Del.icio.us seems to be providing something similar to Flickr with the tagging of external digital objects, but its use a thesaurus development tool that is instantly cross-cultural and cross-discipline is not perceived by the people using it as such. Cross-cultural and cross-discipline thesaurus, particularly in fluid/adaptive/emergent vocabulary fields is insanely tough to build, let alone keep current. Not only can a tool like these build the bottom-up it can wrap around and incorporate the top-down. It can close the darn gap.

Increasingly in user testing I run across people who do not use the site navigation to find information on a site, nor do they use in-site search. I regularly see people go out to their favorite search engine and put in the term for what they believe they are looking for. The search engines often (and increasingly so) return the information they were looking for using the user's term. The term may not be what the site uses in its controlled vocabulary and may be a term that is rarely used on the site. How did the search find it? Outside links using the term pointing to the content. The original folksonomy is the web. Search engines leverage this metadata in very useful manners. Similar uses will emerge to wrangle with the new Flickr and del.icio.us tools to leverage tagging of objects that did not easily exist for the objects previously.

I really like that you have included the information ecology as our tools and means of categorizing and structuring formation change and grow as we learn. Taxonomies and ontologies do the same, but there have been tools lacking for areas that morph at less than glacial paces. The science are wonderful places for top-down and formal classification. Other information areas are more transient. I agree that the information architect's job is to find the tools that best fit the environment and the need. It is increasingly important to keep an open tool in our tool belt to ease capturing emergent vocabulary, but also to provide people a means to keep the attraction to the people who desire to find and use that information again. People best recognize and are attracted to terms the know and understand and there seems to be no better way than to have a means for users to do just that than their own metadata tool.

There is a future use as well for the folksonomy tools. Digital annotations of physical objects is not just around the corner it is happening now. Projects like Urban Tapestries are working to make the physical digital as well. It would be good to grasp and understand how regular people will interact with these concepts as they tag and use the tagged objects and space. I am a believer that the early education systems must teach information organizing methods and techniques (I learned Dewey in the first grade and it stuck, how difficult could it be), but our systems have not and we have the current state we are in today.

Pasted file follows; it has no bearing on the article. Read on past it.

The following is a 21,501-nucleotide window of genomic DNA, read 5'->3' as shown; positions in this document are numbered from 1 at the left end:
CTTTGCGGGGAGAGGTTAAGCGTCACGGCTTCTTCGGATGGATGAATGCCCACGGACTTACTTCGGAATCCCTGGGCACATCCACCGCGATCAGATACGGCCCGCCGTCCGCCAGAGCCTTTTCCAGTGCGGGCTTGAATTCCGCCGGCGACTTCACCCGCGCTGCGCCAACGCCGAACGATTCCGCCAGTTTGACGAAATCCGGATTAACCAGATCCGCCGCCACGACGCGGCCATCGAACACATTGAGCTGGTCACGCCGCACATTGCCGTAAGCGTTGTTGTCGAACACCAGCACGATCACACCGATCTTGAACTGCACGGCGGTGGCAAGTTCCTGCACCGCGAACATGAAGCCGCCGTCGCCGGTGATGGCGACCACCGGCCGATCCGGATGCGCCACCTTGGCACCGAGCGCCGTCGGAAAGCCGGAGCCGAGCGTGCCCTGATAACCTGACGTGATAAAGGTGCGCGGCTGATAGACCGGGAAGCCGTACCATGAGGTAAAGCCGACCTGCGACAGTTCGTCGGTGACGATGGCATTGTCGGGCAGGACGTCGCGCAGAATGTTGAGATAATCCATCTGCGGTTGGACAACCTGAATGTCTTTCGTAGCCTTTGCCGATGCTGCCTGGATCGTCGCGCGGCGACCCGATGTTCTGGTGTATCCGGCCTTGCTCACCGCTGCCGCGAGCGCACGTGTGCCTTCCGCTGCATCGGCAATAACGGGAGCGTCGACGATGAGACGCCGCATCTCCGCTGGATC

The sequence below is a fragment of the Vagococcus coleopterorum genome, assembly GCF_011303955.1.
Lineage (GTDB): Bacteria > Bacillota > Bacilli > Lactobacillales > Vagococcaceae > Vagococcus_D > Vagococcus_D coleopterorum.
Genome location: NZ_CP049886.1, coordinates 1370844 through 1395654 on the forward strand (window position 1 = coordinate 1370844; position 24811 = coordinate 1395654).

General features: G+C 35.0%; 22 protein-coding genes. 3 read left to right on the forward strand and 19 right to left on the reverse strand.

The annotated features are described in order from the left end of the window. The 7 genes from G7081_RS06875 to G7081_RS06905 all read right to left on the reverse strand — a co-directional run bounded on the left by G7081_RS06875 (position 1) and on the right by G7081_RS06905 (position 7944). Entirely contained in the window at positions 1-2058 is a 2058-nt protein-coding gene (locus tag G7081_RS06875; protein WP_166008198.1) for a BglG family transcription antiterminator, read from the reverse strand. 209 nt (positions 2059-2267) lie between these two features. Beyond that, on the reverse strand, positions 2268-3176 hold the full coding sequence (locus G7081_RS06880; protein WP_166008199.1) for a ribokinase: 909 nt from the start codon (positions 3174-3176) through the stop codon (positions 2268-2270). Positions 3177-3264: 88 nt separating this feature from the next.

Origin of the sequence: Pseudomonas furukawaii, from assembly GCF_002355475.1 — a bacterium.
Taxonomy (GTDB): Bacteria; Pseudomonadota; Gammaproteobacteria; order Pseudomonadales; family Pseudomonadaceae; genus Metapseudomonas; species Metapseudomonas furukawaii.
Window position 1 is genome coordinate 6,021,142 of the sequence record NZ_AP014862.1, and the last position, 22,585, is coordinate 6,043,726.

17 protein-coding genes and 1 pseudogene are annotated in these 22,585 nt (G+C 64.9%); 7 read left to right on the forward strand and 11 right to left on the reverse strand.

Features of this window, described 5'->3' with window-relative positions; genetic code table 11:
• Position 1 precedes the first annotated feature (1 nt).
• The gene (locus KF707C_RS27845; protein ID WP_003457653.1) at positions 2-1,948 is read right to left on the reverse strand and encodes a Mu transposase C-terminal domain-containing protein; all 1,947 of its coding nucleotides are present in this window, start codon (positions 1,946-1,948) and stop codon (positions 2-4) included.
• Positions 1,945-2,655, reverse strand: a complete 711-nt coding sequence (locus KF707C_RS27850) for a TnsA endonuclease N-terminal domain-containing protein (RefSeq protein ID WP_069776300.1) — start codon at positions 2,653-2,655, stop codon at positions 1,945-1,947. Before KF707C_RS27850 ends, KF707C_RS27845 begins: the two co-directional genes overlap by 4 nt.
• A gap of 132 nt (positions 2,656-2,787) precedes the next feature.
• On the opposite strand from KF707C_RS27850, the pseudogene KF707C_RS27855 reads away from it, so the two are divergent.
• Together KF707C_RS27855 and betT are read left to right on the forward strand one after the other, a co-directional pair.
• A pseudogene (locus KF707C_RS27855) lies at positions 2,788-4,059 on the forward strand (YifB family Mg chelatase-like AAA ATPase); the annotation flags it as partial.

Will people wrap their minds around developing and applying metadata? Will they see a need to? I am increasing believing that we are building at least two classes of people, those that are information and technology savy and those who are not. This chasm will be the barrier to jobs and even education in the not too distant future. Can we design across this chasm?

Comment: helge (Jan 7, 2005)

I'm not sure your "summer"-example convinces me. ok, say I apply "summer" to my photos (which, as a sidenote, I wouldn't upload to del.icio.us but to fickr), which indeed would drown them in a crowd too large. But as a searcher I would rather search for "summer beach surfing" and get exactly what i want. IT wouldn't matter too much that I'd miss out some photos that are just tagged "summer" and not "surfing". And next time I upload photos again I would take care to give the better ones more and more exactly tags. I would also learn that well tagged photos of mine get a lot more feedback by other users. So the key is (social) feedback. Scaling the model I'm sure photos tagged "summer" would just come from first-timers. That would ruin the keyword "summer", yet the whole model would still work.